REVIEW: Colette [2018]

It might ruffle some feathers back home. What Wash Westmoreland (who co-wrote with his late husband Richard Glatzer and Rebecca Lenkiewicz) has done with Colette is craft an origin story for the famous, Nobel Prize-nominated French novelist Sidonie-Gabrielle Colette. It begins in Saint-Sauveur-en-Puisaye with her as the teenage daughter of poor country folk unable to pay a dowry to the successful Parisian entrepreneur who fancied her, Henry Gauthier-Villars (known by his more concise nom-de-plume, Willy). Colette soon moves to Paris with her new husband—who gave up his inheritance to follow…

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REVIEW: Collateral Beauty [2016]

“If only we could be strangers again” There’s a moment in the trailer for Collateral Beauty where Helen Mirren‘s character of “Death” is talking to someone that we cannot quite see but definitely know isn’t Will Smith. This was an intriguing “a-ha” moment for me because the premise of Allan Loeb‘s script—which passed through Alfonso Gomez-Rejon‘s hands when Hugh Jackman was attached before landing in David Frankel‘s lap—states that only Smith’s grieving Howard Inlet can see her. She’s an abstract construct much like “Love” (Keira Knightley) and “Time” (Jacob Latimore),…

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Top Ten Films of 2014: A deluge of sci-fi doppelgängers and one-word titles

I don’t want to label 2014 as a good, bad, or average year. I want to call it inventive, original, and delightfully dark. Whether it’s doppelgänger paradoxes leading to murderous rage, the bleak carnage of war, prison violence, or psychologically debilitating struggles to be great, my favorite films had an edge that cut to the bone by credits’ end. The best thing I can say about 2014 is that my top ten (heck, maybe my top twenty-five) could be re-organized and re-listed without making me too angry about what is…

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Picking Winners at the 87th Annual Academy Awards

Things look pretty cut and dry where the Academy is concerned in 2015. The Oscars are always a somewhat watered-down look at what really mattered in the past year of cinema and this installment is no exception. In fact, it may be all water at this point. That doesn’t mean there can’t be some intriguing surprises in the second-tier categories like Best Animated Feature (I really hope How to Train Your Dragon 2 loses to one of the other much more aesthetically and conceptually unique nominees) or Short Film Animated…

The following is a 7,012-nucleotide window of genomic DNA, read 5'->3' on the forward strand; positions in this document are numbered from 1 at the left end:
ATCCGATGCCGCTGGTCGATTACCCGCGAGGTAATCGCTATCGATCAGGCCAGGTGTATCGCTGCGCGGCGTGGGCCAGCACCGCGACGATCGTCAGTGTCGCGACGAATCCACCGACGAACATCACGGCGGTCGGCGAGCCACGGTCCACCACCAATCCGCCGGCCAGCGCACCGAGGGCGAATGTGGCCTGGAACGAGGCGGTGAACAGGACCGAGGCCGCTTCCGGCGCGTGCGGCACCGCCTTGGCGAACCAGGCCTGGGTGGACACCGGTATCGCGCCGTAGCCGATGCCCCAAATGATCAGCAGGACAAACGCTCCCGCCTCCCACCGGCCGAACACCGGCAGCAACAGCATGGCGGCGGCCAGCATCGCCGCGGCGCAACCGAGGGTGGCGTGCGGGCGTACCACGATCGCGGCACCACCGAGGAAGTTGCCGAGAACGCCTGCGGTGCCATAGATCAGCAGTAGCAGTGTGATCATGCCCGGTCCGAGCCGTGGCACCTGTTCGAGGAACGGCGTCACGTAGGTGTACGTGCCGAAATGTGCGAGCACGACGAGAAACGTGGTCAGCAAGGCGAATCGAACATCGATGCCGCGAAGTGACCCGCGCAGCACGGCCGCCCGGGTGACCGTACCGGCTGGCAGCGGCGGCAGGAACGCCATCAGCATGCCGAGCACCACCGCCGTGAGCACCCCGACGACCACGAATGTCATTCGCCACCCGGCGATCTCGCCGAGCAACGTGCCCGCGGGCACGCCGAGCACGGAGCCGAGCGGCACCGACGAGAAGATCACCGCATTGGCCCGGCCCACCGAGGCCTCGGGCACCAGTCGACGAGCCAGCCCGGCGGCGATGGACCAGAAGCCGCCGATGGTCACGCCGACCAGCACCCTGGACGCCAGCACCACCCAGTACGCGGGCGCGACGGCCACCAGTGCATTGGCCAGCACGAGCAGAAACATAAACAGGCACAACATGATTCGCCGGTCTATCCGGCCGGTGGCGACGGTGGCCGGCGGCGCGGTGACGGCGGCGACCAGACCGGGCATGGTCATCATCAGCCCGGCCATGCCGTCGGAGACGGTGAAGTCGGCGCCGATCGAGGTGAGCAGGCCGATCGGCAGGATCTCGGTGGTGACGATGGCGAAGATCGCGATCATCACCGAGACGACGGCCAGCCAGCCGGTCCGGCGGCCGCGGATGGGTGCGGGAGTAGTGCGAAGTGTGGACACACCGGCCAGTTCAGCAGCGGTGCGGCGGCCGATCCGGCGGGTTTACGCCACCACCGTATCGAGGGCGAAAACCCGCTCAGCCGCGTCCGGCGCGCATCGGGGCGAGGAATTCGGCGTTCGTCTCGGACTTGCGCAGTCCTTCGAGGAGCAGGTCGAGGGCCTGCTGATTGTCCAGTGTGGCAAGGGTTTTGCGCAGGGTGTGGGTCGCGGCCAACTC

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REVIEW: The Imitation Game [2014]

“Shall we leave the children alone with their new toy?” It’s highly unusual for me to get invested in a biography, so when one comes along that enthralls me as fully as The Imitation Game it’s difficult to know whether I’m simply overreacting. Director Morten Tyldum and screenwriter Graham Moore have done what so few seem to want to attempt despite it so often resonating: focus on a moment their subject is known for rather than the person himself. To give us a glimpse into his childhood for psychological markers…

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Posterized Propaganda November 2014: ‘Foxcatcher,’ ‘Interstellar,’ ‘The Imitation Game,’ and More

“Don’t Judge a Book by Its Cover” is a proverb whose simple existence proves the fact impressionable souls will do so without fail. This monthly column focuses on the film industry’s willingness to capitalize on this truth, releasing one-sheets to serve as not representations of what audiences are to expect, but as propaganda to fill seats. Oftentimes they fail miserably. I guess studios are gearing up for a huge December push because this month has a pretty sparse line-up. Thankfully, however, it appears quality has trumped quantity because most of…